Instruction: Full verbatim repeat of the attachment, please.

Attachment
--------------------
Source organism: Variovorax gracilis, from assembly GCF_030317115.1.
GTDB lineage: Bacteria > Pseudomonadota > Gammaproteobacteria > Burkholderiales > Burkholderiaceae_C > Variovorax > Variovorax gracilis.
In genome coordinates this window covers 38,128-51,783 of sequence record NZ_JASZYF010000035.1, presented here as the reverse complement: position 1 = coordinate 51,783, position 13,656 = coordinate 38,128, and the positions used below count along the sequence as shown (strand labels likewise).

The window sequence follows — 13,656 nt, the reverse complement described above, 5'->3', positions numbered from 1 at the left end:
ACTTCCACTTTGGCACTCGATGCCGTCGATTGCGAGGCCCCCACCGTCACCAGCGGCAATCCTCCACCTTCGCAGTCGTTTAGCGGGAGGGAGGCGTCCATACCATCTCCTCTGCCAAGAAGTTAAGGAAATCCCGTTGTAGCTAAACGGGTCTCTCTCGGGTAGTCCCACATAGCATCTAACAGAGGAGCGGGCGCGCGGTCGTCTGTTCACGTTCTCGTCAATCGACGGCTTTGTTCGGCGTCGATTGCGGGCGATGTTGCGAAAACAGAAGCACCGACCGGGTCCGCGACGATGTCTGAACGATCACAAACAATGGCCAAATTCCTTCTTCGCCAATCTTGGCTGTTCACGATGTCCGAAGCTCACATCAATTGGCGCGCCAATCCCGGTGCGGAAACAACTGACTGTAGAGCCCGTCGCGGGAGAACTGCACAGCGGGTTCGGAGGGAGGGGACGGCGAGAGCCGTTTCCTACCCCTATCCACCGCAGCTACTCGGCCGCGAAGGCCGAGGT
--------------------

Source organism: Variovorax gracilis, from assembly GCF_030317115.1.
GTDB lineage: Bacteria > Pseudomonadota > Gammaproteobacteria > Burkholderiales > Burkholderiaceae_C > Variovorax > Variovorax gracilis.
In genome coordinates this window covers 38,128-51,783 of sequence record NZ_JASZYF010000035.1, presented here as the reverse complement: position 1 = coordinate 51,783, position 13,656 = coordinate 38,128, and the positions used below count along the sequence as shown (strand labels likewise).

The window sequence follows — 13,656 nt, the reverse complement described above, 5'->3', positions numbered from 1 at the left end:
ACTTCCACTTTGGCACTCGATGCCGTCGATTGCGAGGCCCCCACCGTCACCAGCGGCAATCCTCCACCTTCGCAGTCGTTTAGCGGGAGGGAGGCGTCCATACCATCTCCTCTGCCAAGAAGTTAAGGAAATCCCGTTGTAGCTAAACGGGTCTCTCTCGGGTAGTCCCACATAGCATCTAACAGAGGAGCGGGCGCGCGGTCGTCTGTTCACGTTCTCGTCAATCGACGGCTTTGTTCGGCGTCGATTGCGGGCGATGTTGCGAAAACAGAAGCACCGACCGGGTCCGCGACGATGTCTGAACGATCACAAACAATGGCCAAATTCCTTCTTCGCCAATCTTGGCTGTTCACGATGTCCGAAGCTCACATCAATTGGCGCGCCAATCCCGGTGCGGAAACAACTGACTGTAGAGCCCGTCGCGGGAGAACTGCACAGCGGGTTCGGAGGGAGGGGACGGCGAGAGCCGTTTCCTACCCCTATCCACCGCAGCTACTCGGCCGCGAAGGCCGAGGT